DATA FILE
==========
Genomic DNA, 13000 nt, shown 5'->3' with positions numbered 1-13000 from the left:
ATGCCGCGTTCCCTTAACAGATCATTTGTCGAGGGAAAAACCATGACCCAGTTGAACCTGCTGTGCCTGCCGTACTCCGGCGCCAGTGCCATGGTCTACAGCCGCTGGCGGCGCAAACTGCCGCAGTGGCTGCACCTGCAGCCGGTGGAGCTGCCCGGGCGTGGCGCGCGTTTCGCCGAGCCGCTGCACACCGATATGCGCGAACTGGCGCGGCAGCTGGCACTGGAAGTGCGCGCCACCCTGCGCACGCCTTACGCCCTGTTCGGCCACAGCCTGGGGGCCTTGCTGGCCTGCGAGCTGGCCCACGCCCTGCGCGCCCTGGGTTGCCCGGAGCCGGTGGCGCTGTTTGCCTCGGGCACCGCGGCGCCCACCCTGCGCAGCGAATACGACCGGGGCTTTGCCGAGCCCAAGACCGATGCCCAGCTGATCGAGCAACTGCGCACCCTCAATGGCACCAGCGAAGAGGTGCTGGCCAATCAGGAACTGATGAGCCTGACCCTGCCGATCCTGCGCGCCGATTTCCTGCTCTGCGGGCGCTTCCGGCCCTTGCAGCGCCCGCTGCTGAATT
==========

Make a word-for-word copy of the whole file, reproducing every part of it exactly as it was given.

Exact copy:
Genomic DNA, 13000 nt, shown 5'->3' with positions numbered 1-13000 from the left:
ATGCCGCGTTCCCTTAACAGATCATTTGTCGAGGGAAAAACCATGACCCAGTTGAACCTGCTGTGCCTGCCGTACTCCGGCGCCAGTGCCATGGTCTACAGCCGCTGGCGGCGCAAACTGCCGCAGTGGCTGCACCTGCAGCCGGTGGAGCTGCCCGGGCGTGGCGCGCGTTTCGCCGAGCCGCTGCACACCGATATGCGCGAACTGGCGCGGCAGCTGGCACTGGAAGTGCGCGCCACCCTGCGCACGCCTTACGCCCTGTTCGGCCACAGCCTGGGGGCCTTGCTGGCCTGCGAGCTGGCCCACGCCCTGCGCGCCCTGGGTTGCCCGGAGCCGGTGGCGCTGTTTGCCTCGGGCACCGCGGCGCCCACCCTGCGCAGCGAATACGACCGGGGCTTTGCCGAGCCCAAGACCGATGCCCAGCTGATCGAGCAACTGCGCACCCTCAATGGCACCAGCGAAGAGGTGCTGGCCAATCAGGAACTGATGAGCCTGACCCTGCCGATCCTGCGCGCCGATTTCCTGCTCTGCGGGCGCTTCCGGCCCTTGCAGCGCCCGCTGCTGAATT